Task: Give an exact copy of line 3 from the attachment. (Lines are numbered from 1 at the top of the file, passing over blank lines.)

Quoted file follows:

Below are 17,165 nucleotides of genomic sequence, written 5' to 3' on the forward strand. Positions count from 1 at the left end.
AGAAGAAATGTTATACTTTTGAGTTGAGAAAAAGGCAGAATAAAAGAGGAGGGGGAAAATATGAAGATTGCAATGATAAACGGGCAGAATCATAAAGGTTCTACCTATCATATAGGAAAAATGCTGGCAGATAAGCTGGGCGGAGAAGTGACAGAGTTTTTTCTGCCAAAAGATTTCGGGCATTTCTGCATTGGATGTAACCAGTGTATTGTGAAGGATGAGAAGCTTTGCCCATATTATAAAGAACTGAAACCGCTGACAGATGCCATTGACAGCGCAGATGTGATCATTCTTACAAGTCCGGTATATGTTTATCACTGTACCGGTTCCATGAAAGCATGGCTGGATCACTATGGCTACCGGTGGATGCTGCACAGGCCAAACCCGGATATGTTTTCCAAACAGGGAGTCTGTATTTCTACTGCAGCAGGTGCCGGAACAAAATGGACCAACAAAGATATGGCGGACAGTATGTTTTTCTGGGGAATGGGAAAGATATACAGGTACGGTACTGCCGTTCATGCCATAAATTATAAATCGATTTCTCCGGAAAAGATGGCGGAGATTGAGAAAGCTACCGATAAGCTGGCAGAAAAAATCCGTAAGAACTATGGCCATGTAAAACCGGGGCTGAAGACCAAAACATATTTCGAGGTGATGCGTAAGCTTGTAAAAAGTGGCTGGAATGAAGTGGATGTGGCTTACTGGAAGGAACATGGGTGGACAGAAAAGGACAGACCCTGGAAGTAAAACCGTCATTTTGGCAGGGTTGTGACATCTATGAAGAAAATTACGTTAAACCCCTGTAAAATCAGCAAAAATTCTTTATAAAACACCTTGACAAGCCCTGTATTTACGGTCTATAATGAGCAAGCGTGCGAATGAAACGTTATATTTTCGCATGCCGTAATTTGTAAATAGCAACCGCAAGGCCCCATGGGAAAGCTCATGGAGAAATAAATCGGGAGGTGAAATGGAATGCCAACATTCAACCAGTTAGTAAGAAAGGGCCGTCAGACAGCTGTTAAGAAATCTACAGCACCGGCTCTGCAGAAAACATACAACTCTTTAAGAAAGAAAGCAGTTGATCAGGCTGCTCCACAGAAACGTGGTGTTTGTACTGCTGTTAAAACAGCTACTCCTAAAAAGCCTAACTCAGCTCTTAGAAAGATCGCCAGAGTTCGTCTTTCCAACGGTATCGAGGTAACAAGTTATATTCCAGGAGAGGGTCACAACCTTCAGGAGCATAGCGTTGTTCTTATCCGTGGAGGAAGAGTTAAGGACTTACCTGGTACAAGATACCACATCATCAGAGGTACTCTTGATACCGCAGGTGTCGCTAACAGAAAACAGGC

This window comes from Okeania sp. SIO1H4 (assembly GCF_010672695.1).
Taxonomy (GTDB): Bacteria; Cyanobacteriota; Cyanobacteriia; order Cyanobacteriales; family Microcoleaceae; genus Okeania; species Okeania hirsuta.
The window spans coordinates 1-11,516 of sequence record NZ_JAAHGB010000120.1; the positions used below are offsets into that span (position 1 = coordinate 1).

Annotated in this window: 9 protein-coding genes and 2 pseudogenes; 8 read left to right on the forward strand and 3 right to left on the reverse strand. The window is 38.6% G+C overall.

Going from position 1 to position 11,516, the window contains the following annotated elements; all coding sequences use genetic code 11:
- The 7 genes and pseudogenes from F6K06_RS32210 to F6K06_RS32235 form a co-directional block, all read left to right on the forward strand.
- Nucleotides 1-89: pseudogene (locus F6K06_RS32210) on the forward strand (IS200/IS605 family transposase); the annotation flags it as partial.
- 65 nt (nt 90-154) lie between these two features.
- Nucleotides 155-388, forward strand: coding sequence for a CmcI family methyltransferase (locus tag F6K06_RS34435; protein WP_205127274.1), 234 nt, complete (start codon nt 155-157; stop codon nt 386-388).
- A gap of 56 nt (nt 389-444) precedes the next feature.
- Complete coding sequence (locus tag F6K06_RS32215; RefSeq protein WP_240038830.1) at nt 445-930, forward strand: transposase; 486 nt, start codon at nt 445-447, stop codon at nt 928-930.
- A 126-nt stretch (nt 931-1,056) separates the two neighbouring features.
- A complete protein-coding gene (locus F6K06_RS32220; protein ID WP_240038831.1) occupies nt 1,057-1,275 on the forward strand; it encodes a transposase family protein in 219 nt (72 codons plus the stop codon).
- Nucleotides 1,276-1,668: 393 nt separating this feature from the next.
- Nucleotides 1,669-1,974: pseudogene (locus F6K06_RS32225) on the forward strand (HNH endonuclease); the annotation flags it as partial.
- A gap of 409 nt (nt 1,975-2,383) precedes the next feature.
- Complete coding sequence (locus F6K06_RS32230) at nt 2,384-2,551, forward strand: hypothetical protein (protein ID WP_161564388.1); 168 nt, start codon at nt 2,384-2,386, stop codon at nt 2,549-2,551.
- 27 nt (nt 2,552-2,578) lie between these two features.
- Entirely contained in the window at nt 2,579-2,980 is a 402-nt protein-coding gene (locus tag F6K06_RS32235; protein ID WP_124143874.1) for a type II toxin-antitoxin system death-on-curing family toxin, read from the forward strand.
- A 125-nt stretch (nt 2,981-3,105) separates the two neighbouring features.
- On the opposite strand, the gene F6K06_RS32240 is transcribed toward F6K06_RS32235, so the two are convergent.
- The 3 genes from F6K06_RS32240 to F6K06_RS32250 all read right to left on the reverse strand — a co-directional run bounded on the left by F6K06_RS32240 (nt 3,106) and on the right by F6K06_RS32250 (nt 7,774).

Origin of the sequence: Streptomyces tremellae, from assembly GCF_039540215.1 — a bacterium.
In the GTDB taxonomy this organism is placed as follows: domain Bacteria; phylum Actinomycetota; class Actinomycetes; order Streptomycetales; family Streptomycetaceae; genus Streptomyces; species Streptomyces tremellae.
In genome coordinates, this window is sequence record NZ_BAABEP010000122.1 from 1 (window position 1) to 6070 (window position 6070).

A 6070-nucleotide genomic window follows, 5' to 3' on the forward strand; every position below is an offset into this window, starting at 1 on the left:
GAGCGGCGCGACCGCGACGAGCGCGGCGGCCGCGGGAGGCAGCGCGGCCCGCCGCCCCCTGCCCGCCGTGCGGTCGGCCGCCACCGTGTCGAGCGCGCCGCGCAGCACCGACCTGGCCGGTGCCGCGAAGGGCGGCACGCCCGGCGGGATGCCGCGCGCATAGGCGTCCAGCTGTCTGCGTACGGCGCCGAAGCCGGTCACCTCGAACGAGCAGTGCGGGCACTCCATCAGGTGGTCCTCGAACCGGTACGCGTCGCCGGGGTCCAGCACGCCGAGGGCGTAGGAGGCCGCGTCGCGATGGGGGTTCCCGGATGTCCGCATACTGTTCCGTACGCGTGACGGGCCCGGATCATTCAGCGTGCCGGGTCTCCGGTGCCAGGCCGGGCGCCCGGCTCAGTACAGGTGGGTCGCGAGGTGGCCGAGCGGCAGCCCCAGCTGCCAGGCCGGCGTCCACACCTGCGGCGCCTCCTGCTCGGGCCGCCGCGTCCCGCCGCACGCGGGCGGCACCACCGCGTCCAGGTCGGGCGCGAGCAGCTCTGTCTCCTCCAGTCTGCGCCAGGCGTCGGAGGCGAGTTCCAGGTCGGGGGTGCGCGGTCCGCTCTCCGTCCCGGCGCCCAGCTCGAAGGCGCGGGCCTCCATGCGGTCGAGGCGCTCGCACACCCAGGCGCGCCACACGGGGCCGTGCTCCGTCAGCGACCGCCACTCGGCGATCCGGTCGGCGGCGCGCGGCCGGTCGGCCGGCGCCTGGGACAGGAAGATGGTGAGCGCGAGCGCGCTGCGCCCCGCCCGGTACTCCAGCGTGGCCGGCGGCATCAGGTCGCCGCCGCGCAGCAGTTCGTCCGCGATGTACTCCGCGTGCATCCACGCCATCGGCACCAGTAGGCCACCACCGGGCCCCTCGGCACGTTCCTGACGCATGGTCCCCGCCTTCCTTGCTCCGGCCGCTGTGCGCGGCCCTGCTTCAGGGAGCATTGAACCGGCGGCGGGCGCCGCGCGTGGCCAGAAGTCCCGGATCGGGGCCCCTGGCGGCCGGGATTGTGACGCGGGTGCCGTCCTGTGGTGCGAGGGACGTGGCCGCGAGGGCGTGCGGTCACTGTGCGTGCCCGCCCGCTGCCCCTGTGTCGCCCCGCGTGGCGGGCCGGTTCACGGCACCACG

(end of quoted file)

This window comes from Okeania sp. SIO1H4 (assembly GCF_010672695.1).